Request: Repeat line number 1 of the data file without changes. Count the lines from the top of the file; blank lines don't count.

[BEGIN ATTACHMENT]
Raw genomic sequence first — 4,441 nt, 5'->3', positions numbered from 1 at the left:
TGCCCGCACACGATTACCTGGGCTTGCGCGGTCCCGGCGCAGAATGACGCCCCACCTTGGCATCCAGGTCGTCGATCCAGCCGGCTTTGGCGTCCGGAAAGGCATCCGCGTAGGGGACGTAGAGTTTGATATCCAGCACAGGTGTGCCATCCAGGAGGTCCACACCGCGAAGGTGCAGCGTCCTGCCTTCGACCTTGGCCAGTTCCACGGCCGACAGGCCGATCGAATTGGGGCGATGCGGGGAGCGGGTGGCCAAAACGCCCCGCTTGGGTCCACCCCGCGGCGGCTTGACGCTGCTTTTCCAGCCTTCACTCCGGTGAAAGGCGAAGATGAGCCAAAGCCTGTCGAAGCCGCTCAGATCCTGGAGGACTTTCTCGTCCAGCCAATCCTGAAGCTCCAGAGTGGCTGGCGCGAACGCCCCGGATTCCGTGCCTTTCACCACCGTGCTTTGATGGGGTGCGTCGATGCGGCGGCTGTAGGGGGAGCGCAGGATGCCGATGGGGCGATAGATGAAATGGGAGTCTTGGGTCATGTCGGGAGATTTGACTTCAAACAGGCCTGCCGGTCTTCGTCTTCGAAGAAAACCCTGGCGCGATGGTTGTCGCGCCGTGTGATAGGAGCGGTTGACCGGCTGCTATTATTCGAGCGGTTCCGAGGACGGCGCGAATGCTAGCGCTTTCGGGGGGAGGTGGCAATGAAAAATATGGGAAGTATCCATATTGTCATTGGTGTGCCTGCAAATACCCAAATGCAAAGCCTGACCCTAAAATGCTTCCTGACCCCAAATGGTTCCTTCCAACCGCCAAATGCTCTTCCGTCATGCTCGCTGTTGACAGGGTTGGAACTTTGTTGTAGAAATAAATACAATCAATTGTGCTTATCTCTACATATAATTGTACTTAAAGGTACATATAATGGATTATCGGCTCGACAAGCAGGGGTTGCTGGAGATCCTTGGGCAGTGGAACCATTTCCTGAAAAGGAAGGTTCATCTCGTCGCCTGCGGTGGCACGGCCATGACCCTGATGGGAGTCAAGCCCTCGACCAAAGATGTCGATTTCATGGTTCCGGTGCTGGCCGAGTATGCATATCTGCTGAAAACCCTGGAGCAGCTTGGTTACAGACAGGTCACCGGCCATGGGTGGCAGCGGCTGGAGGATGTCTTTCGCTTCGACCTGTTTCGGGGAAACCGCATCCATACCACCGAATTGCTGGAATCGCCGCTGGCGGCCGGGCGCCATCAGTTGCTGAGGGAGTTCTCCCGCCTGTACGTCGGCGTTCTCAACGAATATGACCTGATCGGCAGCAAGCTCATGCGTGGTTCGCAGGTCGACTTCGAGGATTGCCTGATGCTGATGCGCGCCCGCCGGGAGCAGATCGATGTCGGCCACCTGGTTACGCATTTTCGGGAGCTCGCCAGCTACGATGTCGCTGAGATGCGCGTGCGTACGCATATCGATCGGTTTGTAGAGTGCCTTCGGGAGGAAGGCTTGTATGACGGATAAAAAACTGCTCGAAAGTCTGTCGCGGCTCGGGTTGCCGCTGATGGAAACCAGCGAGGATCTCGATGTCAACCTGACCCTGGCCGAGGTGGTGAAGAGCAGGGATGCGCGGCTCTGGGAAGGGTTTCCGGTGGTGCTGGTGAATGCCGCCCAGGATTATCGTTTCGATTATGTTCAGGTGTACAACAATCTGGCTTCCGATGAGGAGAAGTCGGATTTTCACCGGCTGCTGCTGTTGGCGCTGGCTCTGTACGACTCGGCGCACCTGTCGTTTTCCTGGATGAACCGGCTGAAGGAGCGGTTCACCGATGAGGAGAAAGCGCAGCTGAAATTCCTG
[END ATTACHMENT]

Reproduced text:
Raw genomic sequence first — 4,441 nt, 5'->3', positions numbered from 1 at the left: